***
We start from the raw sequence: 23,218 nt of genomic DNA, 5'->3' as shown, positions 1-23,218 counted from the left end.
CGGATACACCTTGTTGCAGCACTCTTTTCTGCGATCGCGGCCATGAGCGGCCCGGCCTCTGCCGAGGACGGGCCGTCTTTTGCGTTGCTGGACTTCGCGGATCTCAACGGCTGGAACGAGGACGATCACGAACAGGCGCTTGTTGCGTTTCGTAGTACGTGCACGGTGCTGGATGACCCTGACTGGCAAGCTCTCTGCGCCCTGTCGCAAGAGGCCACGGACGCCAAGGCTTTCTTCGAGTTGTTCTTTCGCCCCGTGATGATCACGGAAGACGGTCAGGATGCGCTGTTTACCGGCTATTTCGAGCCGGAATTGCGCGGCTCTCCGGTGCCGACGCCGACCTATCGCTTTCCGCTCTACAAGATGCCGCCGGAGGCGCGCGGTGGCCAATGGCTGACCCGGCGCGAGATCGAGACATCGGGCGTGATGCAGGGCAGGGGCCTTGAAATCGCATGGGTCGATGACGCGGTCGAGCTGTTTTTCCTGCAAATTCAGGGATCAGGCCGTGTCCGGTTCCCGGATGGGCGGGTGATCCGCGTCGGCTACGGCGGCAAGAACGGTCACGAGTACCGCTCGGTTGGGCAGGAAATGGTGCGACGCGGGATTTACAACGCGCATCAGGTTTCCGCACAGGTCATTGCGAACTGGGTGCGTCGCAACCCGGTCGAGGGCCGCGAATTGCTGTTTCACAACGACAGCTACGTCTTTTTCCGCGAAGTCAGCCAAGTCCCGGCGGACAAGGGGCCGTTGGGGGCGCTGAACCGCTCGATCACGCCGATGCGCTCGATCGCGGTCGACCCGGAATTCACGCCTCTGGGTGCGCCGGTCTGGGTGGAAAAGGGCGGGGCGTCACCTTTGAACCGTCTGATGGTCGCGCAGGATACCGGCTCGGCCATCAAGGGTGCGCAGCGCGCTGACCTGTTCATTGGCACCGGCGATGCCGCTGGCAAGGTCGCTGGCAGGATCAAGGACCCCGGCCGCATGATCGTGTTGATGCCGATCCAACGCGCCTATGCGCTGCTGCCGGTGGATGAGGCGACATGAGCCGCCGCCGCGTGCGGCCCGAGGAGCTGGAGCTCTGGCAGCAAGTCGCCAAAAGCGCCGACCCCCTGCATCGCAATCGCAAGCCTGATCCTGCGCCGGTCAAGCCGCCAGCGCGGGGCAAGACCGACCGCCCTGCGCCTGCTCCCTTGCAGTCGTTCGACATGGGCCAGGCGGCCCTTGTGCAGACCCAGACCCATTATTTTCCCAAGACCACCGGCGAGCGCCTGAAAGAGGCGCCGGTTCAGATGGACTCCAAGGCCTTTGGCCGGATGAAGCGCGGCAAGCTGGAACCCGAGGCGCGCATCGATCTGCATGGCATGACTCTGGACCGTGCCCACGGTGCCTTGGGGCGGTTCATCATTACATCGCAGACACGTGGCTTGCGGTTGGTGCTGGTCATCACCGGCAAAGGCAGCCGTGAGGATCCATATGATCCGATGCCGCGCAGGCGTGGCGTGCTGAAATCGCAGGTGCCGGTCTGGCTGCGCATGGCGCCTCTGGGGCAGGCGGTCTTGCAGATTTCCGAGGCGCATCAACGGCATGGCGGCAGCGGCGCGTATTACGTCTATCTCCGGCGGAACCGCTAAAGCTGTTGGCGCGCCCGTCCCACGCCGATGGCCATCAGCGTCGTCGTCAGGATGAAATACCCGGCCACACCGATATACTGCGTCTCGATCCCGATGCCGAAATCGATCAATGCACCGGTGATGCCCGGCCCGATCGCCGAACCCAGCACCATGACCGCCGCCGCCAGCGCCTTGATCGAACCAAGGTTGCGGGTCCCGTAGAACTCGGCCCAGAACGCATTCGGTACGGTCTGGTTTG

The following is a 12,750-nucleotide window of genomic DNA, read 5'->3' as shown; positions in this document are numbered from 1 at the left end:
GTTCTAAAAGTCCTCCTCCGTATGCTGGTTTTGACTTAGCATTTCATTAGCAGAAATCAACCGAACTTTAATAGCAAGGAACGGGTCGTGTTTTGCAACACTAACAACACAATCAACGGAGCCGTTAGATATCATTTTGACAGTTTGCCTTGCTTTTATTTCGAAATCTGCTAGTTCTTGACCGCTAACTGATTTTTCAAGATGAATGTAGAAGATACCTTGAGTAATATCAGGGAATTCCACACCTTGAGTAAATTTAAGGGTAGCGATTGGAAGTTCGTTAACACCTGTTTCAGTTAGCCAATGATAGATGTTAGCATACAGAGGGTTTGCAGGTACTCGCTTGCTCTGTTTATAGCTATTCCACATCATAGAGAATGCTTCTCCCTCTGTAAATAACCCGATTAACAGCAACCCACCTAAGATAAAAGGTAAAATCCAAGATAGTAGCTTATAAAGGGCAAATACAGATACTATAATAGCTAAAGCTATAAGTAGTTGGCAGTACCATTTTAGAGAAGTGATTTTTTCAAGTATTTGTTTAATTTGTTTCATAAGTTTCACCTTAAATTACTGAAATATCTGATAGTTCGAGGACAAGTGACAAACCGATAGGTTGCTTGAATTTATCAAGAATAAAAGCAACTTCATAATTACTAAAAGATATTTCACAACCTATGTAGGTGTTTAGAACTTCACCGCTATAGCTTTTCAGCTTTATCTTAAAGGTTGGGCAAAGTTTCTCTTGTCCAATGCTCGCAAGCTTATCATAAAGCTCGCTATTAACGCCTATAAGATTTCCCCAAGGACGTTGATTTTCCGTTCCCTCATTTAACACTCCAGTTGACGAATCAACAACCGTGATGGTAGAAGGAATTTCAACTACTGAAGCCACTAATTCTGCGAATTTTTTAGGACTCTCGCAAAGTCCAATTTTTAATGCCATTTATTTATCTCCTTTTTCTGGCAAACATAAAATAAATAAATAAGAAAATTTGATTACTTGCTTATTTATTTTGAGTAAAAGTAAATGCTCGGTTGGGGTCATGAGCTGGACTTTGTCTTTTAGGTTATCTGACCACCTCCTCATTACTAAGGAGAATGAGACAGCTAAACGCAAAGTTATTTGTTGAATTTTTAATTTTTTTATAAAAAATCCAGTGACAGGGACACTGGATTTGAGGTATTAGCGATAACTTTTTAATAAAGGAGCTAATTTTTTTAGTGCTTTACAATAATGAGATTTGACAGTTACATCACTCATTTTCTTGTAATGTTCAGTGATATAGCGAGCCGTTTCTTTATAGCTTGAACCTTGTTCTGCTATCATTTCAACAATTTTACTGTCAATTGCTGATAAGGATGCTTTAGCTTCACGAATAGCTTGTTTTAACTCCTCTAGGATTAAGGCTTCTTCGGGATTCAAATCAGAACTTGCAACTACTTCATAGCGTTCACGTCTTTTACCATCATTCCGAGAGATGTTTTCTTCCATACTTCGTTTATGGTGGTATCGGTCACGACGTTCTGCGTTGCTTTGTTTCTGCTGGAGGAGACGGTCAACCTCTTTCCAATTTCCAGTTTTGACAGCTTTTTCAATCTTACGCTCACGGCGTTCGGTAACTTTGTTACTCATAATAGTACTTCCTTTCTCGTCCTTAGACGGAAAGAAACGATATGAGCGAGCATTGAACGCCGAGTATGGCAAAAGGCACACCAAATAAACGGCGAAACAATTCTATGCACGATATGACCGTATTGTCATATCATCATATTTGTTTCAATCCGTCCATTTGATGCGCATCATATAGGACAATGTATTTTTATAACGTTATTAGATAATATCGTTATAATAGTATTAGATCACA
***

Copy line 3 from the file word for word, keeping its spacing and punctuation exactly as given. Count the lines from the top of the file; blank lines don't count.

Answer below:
The following is a 12,750-nucleotide window of genomic DNA, read 5'->3' as shown; positions in this document are numbered from 1 at the left end: